and contains a PacI/AscI/PmeI polylinker flanked by two copies of the 1.2 kb-long chicken β-globin HS4 insulator on each side. It was created from pJC13-1 by removal of EcoRI-flanked HS2 enhancer and by replacement of BamHI-flanked Neo reporter by a PacI/AscI/PmeI polylinker. We tested the functionality of pTRE-Bi-SG-T and piiTRE-Bi-SG-Tii constructs by co-transfecting them with a tTA-expressing plasmid into dissociated hippocampal culture (data not shown).
was linearized by AgeI digestion and purified by phenol/chloroform extraction. Gene targeting in mouse R1 ES cells 
was performed by the Stanford Transgenic Facility. Following G418 selection, clones that contained the knock-in were identified by long-range genomic PCR as previously described 
. To detect correct targeting at the 5′ end of ROSA26, we amplified ~1.5 kb genomic DNA fragment using primers: Rosa3 (CCACTGACCGCACGGGGATTC
) and Rosa4 (TCAATGGGCGGGGGTCGTT
), and LA Taq with GC buffer I (Takara, Cat No. RR02AG). To detect the correct targeting at the 3′ end of ROSA26, we amplified ~6 kb genomic DNA fragment using primers Rosa8 (GGATCCCCGAATTCTAGATAACTGATCATAATCAGCC
) and Rosa9 (GGGGAAAATTTTTAATATAAC
), and LA Taq with LA PCR Buffer II (Takara, Cat No. RR002M). Two correctly targeted ES cell clones were expanded and injected into C57BL/6J blastocysts to generate chimeric mice. Germline transmission was verified by PCR as previously described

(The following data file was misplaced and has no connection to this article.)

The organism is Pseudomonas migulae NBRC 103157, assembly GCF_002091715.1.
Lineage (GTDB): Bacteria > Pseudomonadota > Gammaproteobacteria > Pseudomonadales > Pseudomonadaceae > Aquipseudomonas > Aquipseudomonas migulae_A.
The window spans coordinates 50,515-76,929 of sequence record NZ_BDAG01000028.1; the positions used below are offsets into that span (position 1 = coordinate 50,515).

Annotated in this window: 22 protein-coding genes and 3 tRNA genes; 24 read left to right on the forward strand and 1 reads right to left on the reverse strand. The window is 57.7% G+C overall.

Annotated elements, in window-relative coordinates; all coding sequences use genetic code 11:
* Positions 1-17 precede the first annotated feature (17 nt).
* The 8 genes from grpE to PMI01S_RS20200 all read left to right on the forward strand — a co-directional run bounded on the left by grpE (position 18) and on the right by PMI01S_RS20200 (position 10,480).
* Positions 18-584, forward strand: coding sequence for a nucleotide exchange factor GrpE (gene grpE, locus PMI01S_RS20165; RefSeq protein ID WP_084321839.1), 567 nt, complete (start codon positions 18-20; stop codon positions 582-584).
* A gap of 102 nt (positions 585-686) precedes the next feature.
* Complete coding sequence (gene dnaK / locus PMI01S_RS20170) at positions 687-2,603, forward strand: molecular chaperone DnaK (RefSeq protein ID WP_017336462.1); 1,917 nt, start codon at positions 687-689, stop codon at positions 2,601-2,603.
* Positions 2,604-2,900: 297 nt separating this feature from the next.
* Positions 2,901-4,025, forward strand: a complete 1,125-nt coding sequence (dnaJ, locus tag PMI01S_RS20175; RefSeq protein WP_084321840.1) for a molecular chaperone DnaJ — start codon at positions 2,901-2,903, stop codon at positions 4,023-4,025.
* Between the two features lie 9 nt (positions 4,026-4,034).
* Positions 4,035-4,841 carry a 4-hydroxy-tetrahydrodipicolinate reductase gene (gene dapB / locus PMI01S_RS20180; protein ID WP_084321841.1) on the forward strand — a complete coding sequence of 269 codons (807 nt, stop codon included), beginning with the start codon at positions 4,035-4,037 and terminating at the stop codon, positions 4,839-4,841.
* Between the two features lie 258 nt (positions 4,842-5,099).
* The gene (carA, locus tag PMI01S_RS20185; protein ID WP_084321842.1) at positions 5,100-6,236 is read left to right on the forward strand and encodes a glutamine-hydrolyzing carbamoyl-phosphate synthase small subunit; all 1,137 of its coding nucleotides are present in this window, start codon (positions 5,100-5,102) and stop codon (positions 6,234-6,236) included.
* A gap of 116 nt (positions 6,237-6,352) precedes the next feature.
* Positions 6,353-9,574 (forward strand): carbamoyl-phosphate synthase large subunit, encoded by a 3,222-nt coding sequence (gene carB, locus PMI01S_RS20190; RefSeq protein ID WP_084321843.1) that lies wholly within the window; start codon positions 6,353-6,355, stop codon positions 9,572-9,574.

. F1 ZtTA mice were either intercrossed to generate homozygous mice or crossed to Nestin-Cre 
, Nestin-CreER.line1 and Nestin-CreER.line5 
, or β-actin-CreER 
The bacterial plasmid backbone was removed from pTRE-Bi-SG-T using PacI and PmeI, and piiTRE-Bi-SG-Tii using AccI and NdeI, and separated from the inserts using gel purification. The two constructs were independently introduced into mice to generate randomly integrated transgenes via standard pronuclear injection into FVB zygotes at the Stanford Transgenic Facility. The transgenic mouse founders were identified by PCR genotyping using four primers: (CTTCAAGTCCG CCATGCCCGA) and (TCCAGCAGGACCATGTGATCGC), which detect GFP as a band of 420 bp, and (CAAATGTTGCTTGTCTGGTG) and (GTCAGTCGAGTGCACAGTTT), which detect the control band of 200 bp.
For phenotypic screening, the PCR-positive founders were crossed to mice containing Foxg1-tTA, which is expressed in the mouse forebrain